7. Social Dancing In Particular Is Super Great
It came just two years on from their cartoonish debut, but already the trio seemed more mature — still impassioned, still energetic, but more focused and articulate. It’s solid from start to finish, from “Making People Normal”‘s rage against the homogenized beauty machine to “Listen Up”‘s call for males to join the feminist cause. I particularly like the witty, sarcastic “I’m a Slut,” the thundering “Sale or Return,” and the triumphant “Am I Loud Enough?” Don’t worry, there’s still fun in there, most notably in the form of “Shopaholic,” which is exactly what it says on the tin.
My girlfriend and I enjoyed this album for quite a while, and I’m still happy whenever a song from it comes up in the shuffle. Quite frankly, we needed a little cuteness in our music, particularly the following year when our lives changed in a huge way.
The Auteurs, How I Learned to Love the Bootboys
It’s sad that this is the last Auteurs album — maybe Luke Haines felt the music was getting too mellow and not sinister enough. “The Rubettes,” “1967,” “Some Changes,” and “Future Generation” are all so gorgeous it almost hurts, and “Asti Spumante” is almost hypnotic. Though the other Auteurs records tended to sound third-person, this one’s a little more autobiographical, or at least meta; the lyric from “Some Changes,” “This kid comes up to me, says ‘You’ve gotta raise your game’ / This kid is half my age, ‘Pleased to meet you, Mr Haines,'” is one of his slyest, funniest lines and for once it’s at his own expense. I love this record.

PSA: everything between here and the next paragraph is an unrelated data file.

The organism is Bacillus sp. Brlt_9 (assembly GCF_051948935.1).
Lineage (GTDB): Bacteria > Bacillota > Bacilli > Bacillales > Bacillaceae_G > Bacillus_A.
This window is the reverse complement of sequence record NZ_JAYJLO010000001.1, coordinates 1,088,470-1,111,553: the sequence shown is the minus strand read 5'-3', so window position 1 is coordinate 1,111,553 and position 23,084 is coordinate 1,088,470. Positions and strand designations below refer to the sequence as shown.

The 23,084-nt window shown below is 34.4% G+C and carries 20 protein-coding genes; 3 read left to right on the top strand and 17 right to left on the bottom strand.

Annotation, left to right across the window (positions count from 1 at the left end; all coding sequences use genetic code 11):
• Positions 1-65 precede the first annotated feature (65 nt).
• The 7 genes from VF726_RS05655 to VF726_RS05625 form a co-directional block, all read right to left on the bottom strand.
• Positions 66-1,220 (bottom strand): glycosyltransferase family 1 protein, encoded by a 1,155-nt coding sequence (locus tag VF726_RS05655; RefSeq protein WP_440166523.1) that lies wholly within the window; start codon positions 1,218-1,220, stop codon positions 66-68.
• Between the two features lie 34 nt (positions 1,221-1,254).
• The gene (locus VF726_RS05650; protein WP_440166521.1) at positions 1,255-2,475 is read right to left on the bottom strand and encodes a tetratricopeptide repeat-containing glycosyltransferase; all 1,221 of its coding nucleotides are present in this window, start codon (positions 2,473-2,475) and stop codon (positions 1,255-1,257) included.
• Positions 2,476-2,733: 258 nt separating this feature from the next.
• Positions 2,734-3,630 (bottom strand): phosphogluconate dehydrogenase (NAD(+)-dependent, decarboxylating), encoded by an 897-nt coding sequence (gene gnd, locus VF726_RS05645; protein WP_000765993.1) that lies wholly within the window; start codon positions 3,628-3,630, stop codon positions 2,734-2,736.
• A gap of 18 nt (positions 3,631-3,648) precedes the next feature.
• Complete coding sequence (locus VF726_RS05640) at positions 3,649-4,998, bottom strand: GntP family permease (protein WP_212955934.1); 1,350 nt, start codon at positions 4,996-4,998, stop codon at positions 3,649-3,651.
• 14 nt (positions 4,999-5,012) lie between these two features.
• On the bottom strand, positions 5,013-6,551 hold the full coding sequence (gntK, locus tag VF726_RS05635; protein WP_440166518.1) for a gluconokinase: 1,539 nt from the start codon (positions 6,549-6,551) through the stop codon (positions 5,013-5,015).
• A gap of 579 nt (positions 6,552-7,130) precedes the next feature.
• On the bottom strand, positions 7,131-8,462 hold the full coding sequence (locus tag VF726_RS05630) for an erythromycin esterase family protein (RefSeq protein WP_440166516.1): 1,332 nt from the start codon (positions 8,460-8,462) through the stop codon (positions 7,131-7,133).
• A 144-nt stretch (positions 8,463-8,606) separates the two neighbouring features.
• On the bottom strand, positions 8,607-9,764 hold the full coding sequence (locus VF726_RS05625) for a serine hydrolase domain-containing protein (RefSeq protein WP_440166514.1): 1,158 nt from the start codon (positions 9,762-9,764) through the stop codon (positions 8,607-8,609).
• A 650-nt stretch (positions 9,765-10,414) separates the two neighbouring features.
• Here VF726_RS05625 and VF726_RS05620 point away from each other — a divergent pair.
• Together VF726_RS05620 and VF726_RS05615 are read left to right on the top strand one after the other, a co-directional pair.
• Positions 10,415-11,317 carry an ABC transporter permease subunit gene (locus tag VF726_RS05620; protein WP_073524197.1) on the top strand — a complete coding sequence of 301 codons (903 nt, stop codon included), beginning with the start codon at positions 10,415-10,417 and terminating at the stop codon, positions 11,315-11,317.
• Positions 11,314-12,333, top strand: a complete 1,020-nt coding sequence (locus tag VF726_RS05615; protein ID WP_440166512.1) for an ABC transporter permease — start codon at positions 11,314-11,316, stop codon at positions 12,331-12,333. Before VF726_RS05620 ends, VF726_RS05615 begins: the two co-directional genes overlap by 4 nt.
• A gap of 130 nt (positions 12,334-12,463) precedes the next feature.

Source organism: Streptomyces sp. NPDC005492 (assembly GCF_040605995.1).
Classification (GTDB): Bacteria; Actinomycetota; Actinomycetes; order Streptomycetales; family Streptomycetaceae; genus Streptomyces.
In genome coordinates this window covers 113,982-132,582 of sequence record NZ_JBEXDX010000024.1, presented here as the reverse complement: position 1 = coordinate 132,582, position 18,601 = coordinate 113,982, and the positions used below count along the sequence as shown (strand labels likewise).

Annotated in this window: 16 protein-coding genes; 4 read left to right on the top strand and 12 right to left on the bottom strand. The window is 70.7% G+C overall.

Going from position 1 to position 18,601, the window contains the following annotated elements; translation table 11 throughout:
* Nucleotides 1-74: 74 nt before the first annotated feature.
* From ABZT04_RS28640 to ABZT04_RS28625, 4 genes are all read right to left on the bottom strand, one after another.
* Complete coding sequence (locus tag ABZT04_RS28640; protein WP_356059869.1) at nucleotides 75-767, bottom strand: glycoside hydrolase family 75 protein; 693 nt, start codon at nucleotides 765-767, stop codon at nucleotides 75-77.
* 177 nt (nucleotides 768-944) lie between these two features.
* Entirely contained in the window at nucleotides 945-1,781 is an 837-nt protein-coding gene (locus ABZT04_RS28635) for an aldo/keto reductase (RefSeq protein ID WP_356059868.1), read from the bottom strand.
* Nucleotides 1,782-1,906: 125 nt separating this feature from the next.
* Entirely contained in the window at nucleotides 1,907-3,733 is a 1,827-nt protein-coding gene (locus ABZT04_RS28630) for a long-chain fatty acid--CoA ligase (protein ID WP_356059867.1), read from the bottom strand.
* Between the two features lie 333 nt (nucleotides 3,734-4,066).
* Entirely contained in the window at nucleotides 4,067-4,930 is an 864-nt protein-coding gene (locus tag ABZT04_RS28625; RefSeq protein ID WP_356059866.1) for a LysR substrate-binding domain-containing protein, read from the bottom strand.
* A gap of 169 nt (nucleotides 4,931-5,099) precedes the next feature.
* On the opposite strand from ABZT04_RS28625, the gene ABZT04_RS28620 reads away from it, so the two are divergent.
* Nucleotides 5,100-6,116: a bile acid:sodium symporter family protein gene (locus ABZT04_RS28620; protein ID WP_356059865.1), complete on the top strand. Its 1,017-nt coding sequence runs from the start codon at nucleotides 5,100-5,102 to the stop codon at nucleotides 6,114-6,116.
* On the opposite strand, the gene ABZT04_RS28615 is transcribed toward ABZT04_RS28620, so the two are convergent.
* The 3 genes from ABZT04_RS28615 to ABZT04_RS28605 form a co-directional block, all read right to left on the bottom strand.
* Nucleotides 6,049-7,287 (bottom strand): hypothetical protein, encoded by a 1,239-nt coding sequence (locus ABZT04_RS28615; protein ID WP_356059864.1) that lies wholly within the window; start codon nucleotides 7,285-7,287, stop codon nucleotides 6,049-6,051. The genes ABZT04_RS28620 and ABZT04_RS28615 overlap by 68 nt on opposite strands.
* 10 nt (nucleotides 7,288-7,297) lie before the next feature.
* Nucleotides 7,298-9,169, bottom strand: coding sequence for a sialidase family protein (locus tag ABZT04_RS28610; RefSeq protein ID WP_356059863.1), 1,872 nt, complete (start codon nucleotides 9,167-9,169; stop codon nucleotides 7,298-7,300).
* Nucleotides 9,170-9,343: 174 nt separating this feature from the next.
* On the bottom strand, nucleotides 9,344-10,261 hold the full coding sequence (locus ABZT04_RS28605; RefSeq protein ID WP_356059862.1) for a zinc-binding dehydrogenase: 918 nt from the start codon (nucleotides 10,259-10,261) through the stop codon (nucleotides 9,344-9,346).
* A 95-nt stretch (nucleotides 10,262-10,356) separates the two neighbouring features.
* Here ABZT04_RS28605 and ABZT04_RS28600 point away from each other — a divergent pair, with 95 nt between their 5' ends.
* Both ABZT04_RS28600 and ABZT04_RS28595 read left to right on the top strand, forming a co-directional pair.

The Creatures, Anima Animus
Every Creatures record is a little bit different. They’ve done minimalist tribal, tiki noir, and whatever Hai! was, but on this one they’re just doing the great lost Banshees record the way Arcadia did the great lost Duran record. “Disconnected” is terrific, “Exterminating Angel” is huge and unstoppably awesome, and “Another Planet” is so divine it makes me want to see the Lost In Space movie whose soundtrack it undoubtedly elevated. Then there’s “Say,” which is the most moving song about suicide (that of Billy Mackenzie of the Associates) I’ve ever heard.
Robyn Hitchcock, Jewels For Sophia
There’s a case to be made that this is the best Robyn Hitchcock record ever. It’s got a little of everything: absurdist gems like “The Cheese Alarm” (about the irresistibility of the titular substance), “Antwoman,” and “NASA Clapping”; shockingly straightforward love songs like “I Feel Beautiful” and “You’ve Got a Sweet Mouth On You, Baby”; an ode to Seattle (“Viva! Sea-tac”); driving rockers like “Sally Was a Legend” and “Elizabeth Jade”; a moving can’t-go-home-again ballad called “No, I Don’t Remember Guildford”; and two bizarre hidden tracks, one of which is called “Mr. Tongs.” The other is “Don’t Talk to Me About Gene Hackman,” which easily lives up to its title — you’ve gotta hear it.
- XTC, Apple Venus vol. 1
- Blur, 13
- Suede, Head Music
- Weird Al Yankovic, Running With Scissors
- Tori Amos, To Venus and Back
- Cocteau Twins, BBC Sessions
- Aimee Mann et al., Magnolia soundtrack